Kaden Mann / Staff reporter

Education Minister Rob Fleming has announced that students are able to return to classrooms on a voluntary basis staring on June 1, 2020. Students have the options to return to classroom or continue to work remotely online. According to a CBC article.

All schools will take precautions that have been outlined by the Provincial Health Officer, Dr. Bonnie Henry. Schools have been ordered to take precautions and instructions to avoid any illnesses in classrooms. Teri Mooring, president of the B.C. Teachers Federation, stated “there are some concerns about the availability of personal protective equipment. Teachers and students will have the option of wearing personal protective equipment in classrooms, including masks, but the union wants a large enough supply at schools for all those who request it.”

Currently in B.C., 5000 students are in classrooms including many children of essential workers and learners who are struggling.

Parents have struggled with assisting their children with online learning, as returning to work has made it more difficult for students who need extra assistance. However Minister Fleming stated that “some students have thrived in online learning, which he called a “brand-new delivery model that we created out of thin air.”

A majority of students who were interviewed have preferred to stay home and continuing online schooling. Although some lessons have been challenging, due to the pandemic many students have considered to stay home.

Matt Lee, grade 10 student of Gleneagle Secondary, was asked what his thoughts were of returning to school and having the option to either continue remotely online or return to classrooms. Lee stated that, “online school has been pretty simple because most of the work we do is online anyways. The only problem though is that online math [makes it] harder to understand the lessons. Being in class face to face with a teacher would make it easier. If I had a choice to come back to school, I still wouldn’t go because of the virus and how dangerous it is.”

The students are all accepting the new normal life of studying from home instead of physically attending school. Samiya Mahal, grade 9 student of Delview Secondary, stated that “online school has let me sleep in more and not worry about getting ready.”

Austin Mann, grade 7 student of Summit Middle School, has thrived in school from staying at home, attending classes online. Mann stated that “during quarantine, I have been able to get more work done, because my parents work from home, giving me the extra support. If I had a choice to go back to school I would rather stay at home because of the virus.”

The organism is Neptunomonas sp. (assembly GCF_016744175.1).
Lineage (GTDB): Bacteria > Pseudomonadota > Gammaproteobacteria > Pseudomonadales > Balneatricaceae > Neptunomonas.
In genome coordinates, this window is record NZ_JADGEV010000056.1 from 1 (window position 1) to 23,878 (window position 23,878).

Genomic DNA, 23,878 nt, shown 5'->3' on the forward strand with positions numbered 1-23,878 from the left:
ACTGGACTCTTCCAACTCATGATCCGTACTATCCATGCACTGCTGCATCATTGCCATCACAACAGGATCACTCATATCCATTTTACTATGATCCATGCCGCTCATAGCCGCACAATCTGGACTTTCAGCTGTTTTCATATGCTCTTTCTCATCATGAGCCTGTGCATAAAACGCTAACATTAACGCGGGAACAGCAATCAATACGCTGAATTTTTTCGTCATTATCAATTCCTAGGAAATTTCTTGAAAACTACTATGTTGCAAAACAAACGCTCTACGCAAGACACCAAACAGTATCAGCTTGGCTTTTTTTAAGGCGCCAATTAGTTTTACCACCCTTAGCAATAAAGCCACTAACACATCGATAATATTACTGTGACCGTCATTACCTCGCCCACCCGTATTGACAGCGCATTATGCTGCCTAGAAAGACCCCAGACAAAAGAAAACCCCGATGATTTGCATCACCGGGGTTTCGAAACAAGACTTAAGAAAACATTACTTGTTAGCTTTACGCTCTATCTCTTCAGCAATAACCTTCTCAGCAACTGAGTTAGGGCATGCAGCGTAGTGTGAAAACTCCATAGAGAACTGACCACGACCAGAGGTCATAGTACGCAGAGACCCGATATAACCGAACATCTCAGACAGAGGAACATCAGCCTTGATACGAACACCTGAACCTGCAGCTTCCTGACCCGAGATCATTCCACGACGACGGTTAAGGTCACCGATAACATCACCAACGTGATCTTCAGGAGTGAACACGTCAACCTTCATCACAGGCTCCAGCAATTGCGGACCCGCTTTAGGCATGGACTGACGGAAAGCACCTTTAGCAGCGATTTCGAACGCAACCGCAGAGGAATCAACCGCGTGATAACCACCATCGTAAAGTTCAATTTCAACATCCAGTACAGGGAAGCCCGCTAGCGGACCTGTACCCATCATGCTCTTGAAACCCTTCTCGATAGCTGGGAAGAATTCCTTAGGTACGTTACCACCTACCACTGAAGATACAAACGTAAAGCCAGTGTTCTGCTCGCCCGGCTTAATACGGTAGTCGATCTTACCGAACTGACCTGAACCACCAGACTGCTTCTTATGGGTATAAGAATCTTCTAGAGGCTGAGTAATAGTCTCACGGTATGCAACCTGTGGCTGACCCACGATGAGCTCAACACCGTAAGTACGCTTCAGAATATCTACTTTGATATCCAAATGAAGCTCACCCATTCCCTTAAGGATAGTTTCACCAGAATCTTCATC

Most middle and high school students have improved their studies by staying at home and working online. Younger children, such as elementary, and preschoolers have found online learning difficult. Learners who still have trouble reading and writing are having a difficult time attending classes online. Parents also have to sit bedside their children during online studies which conflicts with work. Erin Bains, parent of an elementary learner, said “online is great and all but my daughter has trouble with reading instructions. I always need to clarify with the teacher regarding homework.”

The younger students want to go back to school as they are missing teachers and friends and do not understand the pandemic. Parents of preschoolers need to assist their children more frequently, as many cannot fluently read or write.

DC Khunkhun, parent of a preschooler, has stated that “my son is only 6 years old and can’t use any online sites all by himself due to his ability to read still.”

Parents of younger children need time off work to assist them in learning, giving them more reasons to send learners back to school. Sandy Kaur, grandmother of a preschooler learner, has said “I would rather have my grandson at school to stay on schedule than being home playing video games or not understand why he can’t play with his friends or family.”

Students of middle of high school have would rather stay at home while they thrived in their classes. Although parents of younger children have found it challenging as face to face learning is more understandable for their learner. “The last two months have been a challenge for all of us,” Fleming said. “Kids learn better around their peers.”

When the students return to school, they are required to wash their hands. “He barely even washes his hands at home I don’t think he will at school either,” Khunkhun stated about his six year old son.

Many have stated their opinion on how they feel about the topic of returning to school, and support the fact that they all have a choice of how they want to proceed with their education.